Waxing, sugaring, depilatory creams, bleaching, shaving, sugaring, plucking, threading and even battery-powered tweezers multiple-plucking systems, are typical temporary methods that numerous people try today. In reality new hair removal devices seem to seem like buses – every 20 minutes approximately! However, technology has shifted and with it, it appears there are some restricted and doubtful types of hair removal. X-ray and photodynamic methods have been in a restricted category since the former has been banned in certain countries just like the USA and the latter are only in experimental stages. Electric tweezers, transdermal electrolysis, and microwaves are a number of the doubtful methods in that there’s no established data on their effectiveness.

Electrolysis is still the only real proven permanent method of hair removal and many women and indeed many men, have benefited using this tried and trusted treatment. It is usually the case that electrologists are privileged to witness a remarkable transformation within their clients, from a timid, introverted personality at the start of a program of treatments, to a confident and happy individual once treatment is underway and results become apparent.

Whatever your opinion of hair, ‘removing it’ in our Western society is a multi million pound industry. Such a huge money making machine though could have significantly more than its fair share of misconceptions, misunderstandings, myths and legends none which relate much to the hard reality truth. The huge profit led hair removal industry has its fair share of charlatans and scams all attracted by the huge profit led opportunities.

Hair Removal methods are both permanent and temporary. The English dictionary definition of ‘permanent’ states: perpetual, everlasting. With this particular in your mind there’s just one system in the marketplace today that could totally prove ‘permanent’ hair removal primarily due to its longevity, client testimony and satisfaction and that’s electrolysis. Invented in 1875 electrolysis offers permanent removal of hair for many hair types and colours and all skin types and colours. It continues to be utilised in hospitals by surgeons and ophthalmologists for trichaisis and other distortions of the eyelashes as well supporting the hospital laser hair removal departments. It can also be considered an essential tool in the task of veterinary surgeons for animals (primarily horses and dogs) for the permanent removal of distorted and in-growing eyelashes. It provides cosmetic relief for the buyer with mild hirsute problems to the individual with seriously hirsute problems and for the transgender patient who may require many hours of treatment.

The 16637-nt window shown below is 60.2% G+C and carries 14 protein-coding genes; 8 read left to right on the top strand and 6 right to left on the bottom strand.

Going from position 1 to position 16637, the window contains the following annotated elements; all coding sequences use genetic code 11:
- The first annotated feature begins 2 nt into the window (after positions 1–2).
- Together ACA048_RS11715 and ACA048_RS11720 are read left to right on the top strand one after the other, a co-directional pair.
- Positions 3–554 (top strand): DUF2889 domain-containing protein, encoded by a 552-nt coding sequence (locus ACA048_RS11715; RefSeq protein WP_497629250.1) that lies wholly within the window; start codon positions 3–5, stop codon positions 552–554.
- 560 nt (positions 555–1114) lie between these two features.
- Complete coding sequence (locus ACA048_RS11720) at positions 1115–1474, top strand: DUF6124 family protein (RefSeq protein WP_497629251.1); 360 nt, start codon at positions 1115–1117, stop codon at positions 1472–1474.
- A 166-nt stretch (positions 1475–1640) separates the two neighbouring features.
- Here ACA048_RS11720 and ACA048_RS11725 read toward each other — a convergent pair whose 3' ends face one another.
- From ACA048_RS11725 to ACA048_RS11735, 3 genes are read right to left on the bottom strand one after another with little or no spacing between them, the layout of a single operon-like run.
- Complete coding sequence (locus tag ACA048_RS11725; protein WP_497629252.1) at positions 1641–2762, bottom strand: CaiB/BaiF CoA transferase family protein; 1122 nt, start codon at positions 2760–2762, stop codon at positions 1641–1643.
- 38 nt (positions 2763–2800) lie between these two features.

Apparently there’s been confusing messages coming from the regulatory bodies on definitions of what the words ‘permanent’, ‘removal’ or ‘reduction’ in the hair removal industry actually mean. Agreement was reached that if the hairs that have been removed don’t grow back for an amount of twelve months after the past treatment, permanent reduction could be claimed. Electrolysis, invented in 1875 remains even today, the one method legally permitted to claim ‘permanent removal’ ;.

The newer technologies such as for instance LASER (Light Amplification Stimulated Emission of Radiation) and IPL (Intense Pulse Light) were initially launched as competitors of electrolysis and initially marketed as THE answer for many permanent hair removal. This, it’s now realised, are at best, somewhat nave and at worst, certainly misleading. The truth is that this is wishful thinking and nowadays ‘claims’ are more realistic. The fact remains that whilst they have their successes there is also their limitations – they can’t treat all hair colours and types and all skin colours successfully and they now accept their limitations and embrace electrolysis and electrologists as their back up.